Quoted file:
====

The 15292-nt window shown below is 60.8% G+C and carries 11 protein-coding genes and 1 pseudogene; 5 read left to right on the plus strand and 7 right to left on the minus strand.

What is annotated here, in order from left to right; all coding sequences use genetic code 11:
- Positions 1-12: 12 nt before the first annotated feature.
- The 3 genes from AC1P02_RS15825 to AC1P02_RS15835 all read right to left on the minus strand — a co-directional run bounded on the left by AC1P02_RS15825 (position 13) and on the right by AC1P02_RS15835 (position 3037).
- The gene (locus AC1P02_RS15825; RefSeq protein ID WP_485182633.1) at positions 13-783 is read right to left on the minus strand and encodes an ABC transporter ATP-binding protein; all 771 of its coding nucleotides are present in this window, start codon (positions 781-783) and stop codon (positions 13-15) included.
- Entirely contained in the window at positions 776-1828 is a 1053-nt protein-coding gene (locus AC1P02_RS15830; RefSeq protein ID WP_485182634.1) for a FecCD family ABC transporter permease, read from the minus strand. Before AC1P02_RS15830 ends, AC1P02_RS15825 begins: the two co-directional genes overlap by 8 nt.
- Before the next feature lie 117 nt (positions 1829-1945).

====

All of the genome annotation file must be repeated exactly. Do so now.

The 15292-nt window shown below is 60.8% G+C and carries 11 protein-coding genes and 1 pseudogene; 5 read left to right on the plus strand and 7 right to left on the minus strand.

What is annotated here, in order from left to right; all coding sequences use genetic code 11:
- Positions 1-12: 12 nt before the first annotated feature.
- The 3 genes from AC1P02_RS15825 to AC1P02_RS15835 all read right to left on the minus strand — a co-directional run bounded on the left by AC1P02_RS15825 (position 13) and on the right by AC1P02_RS15835 (position 3037).
- The gene (locus AC1P02_RS15825; RefSeq protein ID WP_485182633.1) at positions 13-783 is read right to left on the minus strand and encodes an ABC transporter ATP-binding protein; all 771 of its coding nucleotides are present in this window, start codon (positions 781-783) and stop codon (positions 13-15) included.
- Entirely contained in the window at positions 776-1828 is a 1053-nt protein-coding gene (locus AC1P02_RS15830; RefSeq protein ID WP_485182634.1) for a FecCD family ABC transporter permease, read from the minus strand. Before AC1P02_RS15830 ends, AC1P02_RS15825 begins: the two co-directional genes overlap by 8 nt.
- Before the next feature lie 117 nt (positions 1829-1945).